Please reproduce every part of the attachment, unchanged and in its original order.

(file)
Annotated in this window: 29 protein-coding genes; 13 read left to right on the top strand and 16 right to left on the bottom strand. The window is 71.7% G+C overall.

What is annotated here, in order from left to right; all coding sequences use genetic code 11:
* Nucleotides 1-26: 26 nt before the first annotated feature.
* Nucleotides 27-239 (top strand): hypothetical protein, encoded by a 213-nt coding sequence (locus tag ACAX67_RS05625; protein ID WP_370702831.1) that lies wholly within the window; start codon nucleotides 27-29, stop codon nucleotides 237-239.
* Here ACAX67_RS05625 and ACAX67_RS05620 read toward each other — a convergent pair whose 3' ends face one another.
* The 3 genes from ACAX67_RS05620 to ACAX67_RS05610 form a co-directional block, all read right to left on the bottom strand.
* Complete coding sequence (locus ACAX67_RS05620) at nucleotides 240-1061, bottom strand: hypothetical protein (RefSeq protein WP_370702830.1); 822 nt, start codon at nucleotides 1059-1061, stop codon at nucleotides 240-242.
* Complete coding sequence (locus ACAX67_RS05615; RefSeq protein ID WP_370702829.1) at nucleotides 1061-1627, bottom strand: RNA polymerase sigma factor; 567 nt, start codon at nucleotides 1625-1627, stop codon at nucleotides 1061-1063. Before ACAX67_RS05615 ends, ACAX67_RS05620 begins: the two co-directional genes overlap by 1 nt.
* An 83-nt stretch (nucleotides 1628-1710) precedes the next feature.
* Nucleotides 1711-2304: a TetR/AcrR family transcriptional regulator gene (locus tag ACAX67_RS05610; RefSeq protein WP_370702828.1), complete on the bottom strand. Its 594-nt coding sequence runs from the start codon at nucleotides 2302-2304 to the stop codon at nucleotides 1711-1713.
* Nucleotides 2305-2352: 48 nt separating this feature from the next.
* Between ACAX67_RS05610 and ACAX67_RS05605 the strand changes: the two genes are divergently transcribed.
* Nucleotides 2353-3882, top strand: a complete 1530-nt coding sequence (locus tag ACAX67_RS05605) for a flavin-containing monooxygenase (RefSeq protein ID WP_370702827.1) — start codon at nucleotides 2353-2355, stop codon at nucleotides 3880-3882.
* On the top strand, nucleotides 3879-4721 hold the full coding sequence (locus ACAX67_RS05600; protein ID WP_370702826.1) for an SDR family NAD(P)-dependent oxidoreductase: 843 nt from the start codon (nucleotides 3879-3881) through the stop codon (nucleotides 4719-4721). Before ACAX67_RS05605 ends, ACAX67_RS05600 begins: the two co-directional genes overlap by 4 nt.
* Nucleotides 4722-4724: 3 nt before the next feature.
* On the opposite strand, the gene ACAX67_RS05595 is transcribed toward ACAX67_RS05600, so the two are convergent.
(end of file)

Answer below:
Annotated in this window: 29 protein-coding genes; 13 read left to right on the top strand and 16 right to left on the bottom strand. The window is 71.7% G+C overall.

What is annotated here, in order from left to right; all coding sequences use genetic code 11:
* Nucleotides 1-26: 26 nt before the first annotated feature.
* Nucleotides 27-239 (top strand): hypothetical protein, encoded by a 213-nt coding sequence (locus tag ACAX67_RS05625; protein ID WP_370702831.1) that lies wholly within the window; start codon nucleotides 27-29, stop codon nucleotides 237-239.
* Here ACAX67_RS05625 and ACAX67_RS05620 read toward each other — a convergent pair whose 3' ends face one another.
* The 3 genes from ACAX67_RS05620 to ACAX67_RS05610 form a co-directional block, all read right to left on the bottom strand.
* Complete coding sequence (locus ACAX67_RS05620) at nucleotides 240-1061, bottom strand: hypothetical protein (RefSeq protein WP_370702830.1); 822 nt, start codon at nucleotides 1059-1061, stop codon at nucleotides 240-242.
* Complete coding sequence (locus ACAX67_RS05615; RefSeq protein ID WP_370702829.1) at nucleotides 1061-1627, bottom strand: RNA polymerase sigma factor; 567 nt, start codon at nucleotides 1625-1627, stop codon at nucleotides 1061-1063. Before ACAX67_RS05615 ends, ACAX67_RS05620 begins: the two co-directional genes overlap by 1 nt.
* An 83-nt stretch (nucleotides 1628-1710) precedes the next feature.
* Nucleotides 1711-2304: a TetR/AcrR family transcriptional regulator gene (locus tag ACAX67_RS05610; RefSeq protein WP_370702828.1), complete on the bottom strand. Its 594-nt coding sequence runs from the start codon at nucleotides 2302-2304 to the stop codon at nucleotides 1711-1713.
* Nucleotides 2305-2352: 48 nt separating this feature from the next.
* Between ACAX67_RS05610 and ACAX67_RS05605 the strand changes: the two genes are divergently transcribed.
* Nucleotides 2353-3882, top strand: a complete 1530-nt coding sequence (locus tag ACAX67_RS05605) for a flavin-containing monooxygenase (RefSeq protein ID WP_370702827.1) — start codon at nucleotides 2353-2355, stop codon at nucleotides 3880-3882.
* On the top strand, nucleotides 3879-4721 hold the full coding sequence (locus ACAX67_RS05600; protein ID WP_370702826.1) for an SDR family NAD(P)-dependent oxidoreductase: 843 nt from the start codon (nucleotides 3879-3881) through the stop codon (nucleotides 4719-4721). Before ACAX67_RS05605 ends, ACAX67_RS05600 begins: the two co-directional genes overlap by 4 nt.
* Nucleotides 4722-4724: 3 nt before the next feature.
* On the opposite strand, the gene ACAX67_RS05595 is transcribed toward ACAX67_RS05600, so the two are convergent.